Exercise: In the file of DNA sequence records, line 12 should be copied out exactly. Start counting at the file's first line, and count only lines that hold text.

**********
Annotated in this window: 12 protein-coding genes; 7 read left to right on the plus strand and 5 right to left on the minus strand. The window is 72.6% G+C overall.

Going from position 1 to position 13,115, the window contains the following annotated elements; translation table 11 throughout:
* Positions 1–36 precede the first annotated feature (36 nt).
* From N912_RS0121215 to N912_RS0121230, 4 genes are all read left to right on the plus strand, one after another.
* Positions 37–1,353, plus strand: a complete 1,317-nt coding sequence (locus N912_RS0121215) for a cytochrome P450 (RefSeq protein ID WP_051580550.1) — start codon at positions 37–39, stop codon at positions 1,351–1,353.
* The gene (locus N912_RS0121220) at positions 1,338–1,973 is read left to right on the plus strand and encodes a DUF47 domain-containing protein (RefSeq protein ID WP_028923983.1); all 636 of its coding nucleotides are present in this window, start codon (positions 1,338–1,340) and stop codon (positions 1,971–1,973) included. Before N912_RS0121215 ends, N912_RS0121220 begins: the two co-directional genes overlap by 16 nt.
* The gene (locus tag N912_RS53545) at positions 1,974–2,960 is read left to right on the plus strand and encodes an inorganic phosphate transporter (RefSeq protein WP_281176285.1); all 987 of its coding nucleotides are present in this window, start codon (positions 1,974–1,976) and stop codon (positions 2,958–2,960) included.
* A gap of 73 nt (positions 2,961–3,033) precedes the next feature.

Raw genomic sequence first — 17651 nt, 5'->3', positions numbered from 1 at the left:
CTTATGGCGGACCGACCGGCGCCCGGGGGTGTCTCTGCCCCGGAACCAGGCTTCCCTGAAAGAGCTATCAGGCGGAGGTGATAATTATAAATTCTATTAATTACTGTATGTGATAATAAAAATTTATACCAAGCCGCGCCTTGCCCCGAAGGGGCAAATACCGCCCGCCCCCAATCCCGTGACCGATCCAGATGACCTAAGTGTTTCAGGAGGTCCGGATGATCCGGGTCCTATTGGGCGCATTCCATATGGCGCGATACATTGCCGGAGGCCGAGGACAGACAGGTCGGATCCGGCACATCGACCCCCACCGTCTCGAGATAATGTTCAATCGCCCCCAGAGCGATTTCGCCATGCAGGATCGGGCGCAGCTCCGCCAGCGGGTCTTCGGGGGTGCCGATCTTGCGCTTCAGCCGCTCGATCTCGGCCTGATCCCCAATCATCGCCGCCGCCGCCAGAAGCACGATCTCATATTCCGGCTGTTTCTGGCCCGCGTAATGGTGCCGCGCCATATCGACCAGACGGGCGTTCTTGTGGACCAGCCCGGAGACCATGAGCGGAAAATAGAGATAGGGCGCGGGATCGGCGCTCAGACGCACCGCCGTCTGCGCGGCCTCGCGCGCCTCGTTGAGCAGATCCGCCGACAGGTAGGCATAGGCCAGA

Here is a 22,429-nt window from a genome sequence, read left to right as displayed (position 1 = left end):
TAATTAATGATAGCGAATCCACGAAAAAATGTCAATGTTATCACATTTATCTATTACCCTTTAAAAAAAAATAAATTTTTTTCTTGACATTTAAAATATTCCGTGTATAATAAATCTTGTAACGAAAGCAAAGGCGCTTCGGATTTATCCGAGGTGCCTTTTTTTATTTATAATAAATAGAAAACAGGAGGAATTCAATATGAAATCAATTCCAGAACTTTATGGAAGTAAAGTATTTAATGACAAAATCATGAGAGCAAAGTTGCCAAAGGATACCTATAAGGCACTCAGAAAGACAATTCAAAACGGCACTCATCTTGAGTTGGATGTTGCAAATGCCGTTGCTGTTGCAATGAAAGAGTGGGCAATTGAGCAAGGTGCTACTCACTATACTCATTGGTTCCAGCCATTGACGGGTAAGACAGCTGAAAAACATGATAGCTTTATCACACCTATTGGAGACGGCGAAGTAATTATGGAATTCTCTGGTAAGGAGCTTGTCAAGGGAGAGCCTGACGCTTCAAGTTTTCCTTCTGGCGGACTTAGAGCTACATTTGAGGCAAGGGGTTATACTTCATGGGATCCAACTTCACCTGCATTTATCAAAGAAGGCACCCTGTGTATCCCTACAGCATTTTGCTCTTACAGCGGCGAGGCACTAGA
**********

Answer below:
TAATTAATGATAGCGAATCCACGAAAAAATGTCAATGTTATCACATTTATCTATTACCCTTTAAAAAAAAATAAATTTTTTTCTTGACATTTAAAATATTCCGTGTATAATAAATCTTGTAACGAAAGCAAAGGCGCTTCGGATTTATCCGAGGTGCCTTTTTTTATTTATAATAAATAGAAAACAGGAGGAATTCAATATGAAATCAATTCCAGAACTTTATGGAAGTAAAGTATTTAATGACAAAATCATGAGAGCAAAGTTGCCAAAGGATACCTATAAGGCACTCAGAAAGACAATTCAAAACGGCACTCATCTTGAGTTGGATGTTGCAAATGCCGTTGCTGTTGCAATGAAAGAGTGGGCAATTGAGCAAGGTGCTACTCACTATACTCATTGGTTCCAGCCATTGACGGGTAAGACAGCTGAAAAACATGATAGCTTTATCACACCTATTGGAGACGGCGAAGTAATTATGGAATTCTCTGGTAAGGAGCTTGTCAAGGGAGAGCCTGACGCTTCAAGTTTTCCTTCTGGCGGACTTAGAGCTACATTTGAGGCAAGGGGTTATACTTCATGGGATCCAACTTCACCTGCATTTATCAAAGAAGGCACCCTGTGTATCCCTACAGCATTTTGCTCTTACAGCGGCGAGGCACTAGA